Saturday, July 25, 2015

Late Summer 2015



 Later Summer 2015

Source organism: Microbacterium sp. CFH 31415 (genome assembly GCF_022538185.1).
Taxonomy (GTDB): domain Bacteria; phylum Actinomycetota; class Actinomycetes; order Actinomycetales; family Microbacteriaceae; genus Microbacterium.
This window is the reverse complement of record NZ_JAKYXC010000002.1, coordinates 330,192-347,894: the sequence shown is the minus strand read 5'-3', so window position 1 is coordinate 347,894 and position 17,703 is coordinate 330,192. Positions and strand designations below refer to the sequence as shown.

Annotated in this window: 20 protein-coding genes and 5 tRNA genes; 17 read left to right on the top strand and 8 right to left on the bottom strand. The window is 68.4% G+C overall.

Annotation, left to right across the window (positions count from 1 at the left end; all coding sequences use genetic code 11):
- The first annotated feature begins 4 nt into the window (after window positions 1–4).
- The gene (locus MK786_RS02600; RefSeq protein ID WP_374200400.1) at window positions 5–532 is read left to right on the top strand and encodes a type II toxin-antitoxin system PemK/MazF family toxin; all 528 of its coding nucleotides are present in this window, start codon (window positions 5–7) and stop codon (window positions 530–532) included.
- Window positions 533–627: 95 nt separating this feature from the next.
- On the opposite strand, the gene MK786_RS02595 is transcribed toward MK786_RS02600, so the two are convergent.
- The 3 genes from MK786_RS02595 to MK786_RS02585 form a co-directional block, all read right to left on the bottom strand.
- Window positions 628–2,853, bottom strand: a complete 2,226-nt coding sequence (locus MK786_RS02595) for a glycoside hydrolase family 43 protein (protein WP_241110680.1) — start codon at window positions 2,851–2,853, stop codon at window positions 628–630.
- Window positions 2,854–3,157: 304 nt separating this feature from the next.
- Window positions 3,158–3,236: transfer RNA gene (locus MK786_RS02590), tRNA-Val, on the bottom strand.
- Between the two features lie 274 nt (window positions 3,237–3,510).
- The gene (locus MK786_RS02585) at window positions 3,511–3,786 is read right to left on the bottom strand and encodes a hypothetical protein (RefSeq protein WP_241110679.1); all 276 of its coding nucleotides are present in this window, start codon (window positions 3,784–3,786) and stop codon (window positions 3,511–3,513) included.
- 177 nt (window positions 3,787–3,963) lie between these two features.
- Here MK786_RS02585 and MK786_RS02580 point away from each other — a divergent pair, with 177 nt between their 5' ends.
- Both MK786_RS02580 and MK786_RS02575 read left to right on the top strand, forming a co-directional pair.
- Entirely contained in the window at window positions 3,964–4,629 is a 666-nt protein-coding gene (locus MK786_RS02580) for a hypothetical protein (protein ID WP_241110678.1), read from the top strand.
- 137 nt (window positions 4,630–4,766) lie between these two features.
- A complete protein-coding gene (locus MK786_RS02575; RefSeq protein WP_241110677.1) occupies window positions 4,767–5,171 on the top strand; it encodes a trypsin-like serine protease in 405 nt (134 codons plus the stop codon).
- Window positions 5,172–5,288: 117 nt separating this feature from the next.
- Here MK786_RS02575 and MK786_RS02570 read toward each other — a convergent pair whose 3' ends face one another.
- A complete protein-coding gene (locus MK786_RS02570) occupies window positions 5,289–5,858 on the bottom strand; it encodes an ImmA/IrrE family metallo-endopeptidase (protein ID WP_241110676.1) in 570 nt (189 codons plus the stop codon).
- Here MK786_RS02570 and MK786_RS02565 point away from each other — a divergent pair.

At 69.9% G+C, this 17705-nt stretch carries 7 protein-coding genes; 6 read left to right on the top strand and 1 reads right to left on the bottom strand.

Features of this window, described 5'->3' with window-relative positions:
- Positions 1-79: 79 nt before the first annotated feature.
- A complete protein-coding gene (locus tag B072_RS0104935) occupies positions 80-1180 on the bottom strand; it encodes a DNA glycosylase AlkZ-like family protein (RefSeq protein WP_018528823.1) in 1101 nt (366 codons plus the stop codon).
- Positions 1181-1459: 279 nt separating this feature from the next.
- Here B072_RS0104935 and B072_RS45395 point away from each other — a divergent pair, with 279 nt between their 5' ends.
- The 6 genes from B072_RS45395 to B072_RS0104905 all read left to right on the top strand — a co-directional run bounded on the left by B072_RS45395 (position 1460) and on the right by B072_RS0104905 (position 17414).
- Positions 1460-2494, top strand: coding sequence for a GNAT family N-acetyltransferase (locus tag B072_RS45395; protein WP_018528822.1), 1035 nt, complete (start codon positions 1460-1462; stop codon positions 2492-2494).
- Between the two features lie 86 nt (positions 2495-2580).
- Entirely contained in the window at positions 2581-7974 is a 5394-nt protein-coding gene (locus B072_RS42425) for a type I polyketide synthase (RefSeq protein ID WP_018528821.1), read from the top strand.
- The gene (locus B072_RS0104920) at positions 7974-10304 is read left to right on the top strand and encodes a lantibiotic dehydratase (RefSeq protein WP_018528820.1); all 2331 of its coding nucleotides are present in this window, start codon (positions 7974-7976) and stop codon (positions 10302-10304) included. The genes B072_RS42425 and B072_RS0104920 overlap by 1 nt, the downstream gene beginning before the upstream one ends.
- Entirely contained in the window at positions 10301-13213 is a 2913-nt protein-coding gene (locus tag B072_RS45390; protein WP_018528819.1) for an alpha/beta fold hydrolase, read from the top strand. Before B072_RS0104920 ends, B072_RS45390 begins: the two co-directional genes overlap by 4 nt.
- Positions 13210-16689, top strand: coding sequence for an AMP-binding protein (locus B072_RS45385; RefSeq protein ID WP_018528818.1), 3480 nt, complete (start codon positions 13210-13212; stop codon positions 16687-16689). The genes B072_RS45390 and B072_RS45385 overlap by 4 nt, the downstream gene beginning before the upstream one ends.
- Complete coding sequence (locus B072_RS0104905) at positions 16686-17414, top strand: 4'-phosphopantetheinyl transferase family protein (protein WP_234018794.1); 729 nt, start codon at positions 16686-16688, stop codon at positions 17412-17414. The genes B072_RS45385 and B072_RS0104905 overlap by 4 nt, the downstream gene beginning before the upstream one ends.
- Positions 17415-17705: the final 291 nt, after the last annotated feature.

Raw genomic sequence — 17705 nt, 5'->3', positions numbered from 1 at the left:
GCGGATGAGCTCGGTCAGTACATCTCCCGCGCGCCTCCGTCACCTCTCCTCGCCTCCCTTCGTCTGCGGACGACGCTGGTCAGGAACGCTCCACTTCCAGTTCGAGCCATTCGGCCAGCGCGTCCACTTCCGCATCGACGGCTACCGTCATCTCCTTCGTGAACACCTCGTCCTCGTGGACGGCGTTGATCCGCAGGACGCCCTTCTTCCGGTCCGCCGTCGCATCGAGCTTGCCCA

We live in a new generation. The recent Supreme Court decisions have shown the world that we are in a change in America. We see subsidies from the ACA maintained. We witnessed the protection of the 1968 Fair Housing Act. Also, we witness the historic decision of same sex marriage being legalized in all 50 states. Sincere people on both sides of this issue exist, but we must fight for justice and equality for all. The recent events in Charleston, South Carolina, Lafayette, Louisiana, etc. and throughout the Earth also show us that we have a long way to go. There are people who are not progressive that want bigotry, hatred, and oppression to reign in the world. Reactionaries like Donald Trump may talk in a vicious fashion, but we need investment in our country without xenophobia. Some people just worship capitalism and ignore the social conditions that cause the spreading of poverty in the world. Imperialism and capitalism are linked. That's historic, because capitalist interests of the British Empire including other European empires oppressed people of color for centuries. That is why revolutionary movements after World War 2 stood up not only against brutal colonization, but these movements wanted humanity to have freedom.  This doesn't mean that we  ignore the necessity of integrity in our communities. We must respect the youth and the elders. We must promote excellence and advance cultural growth and development. We should believe in ethics and never support social nihilism. We need integrity and we need the structures of oppression to be eliminated, so true freedom can flourish. In our generation, the capitalist elites use "democracy" as a guise to conquer the resources of the world. For example, the Western international power structure claims to support democracy, but they aid autocratic dictatorships like Saudi Arabia and they advance drone strikes in many continents constantly. That's not an example of true democracy. That's an example of hypocrisy. Today, we want imperialism to end, so a more cooperative world can exist for the entire human race. The prison industrial complex is totally bad in exploiting especially the lives of black men and black women. We have to talk about poverty and create solutions (like having living wages, creating investments in establishing affordable, great housing, building our infrastructure, support pay equity among all gender, expand the Earned Income Tax Credit in America, expand Medicaid, and end the mass incarceration system that has ruined so many lives for real) involving poverty instead of poor scapegoating. We want economic justice too. There can be no solution without the execution of economic and social justice.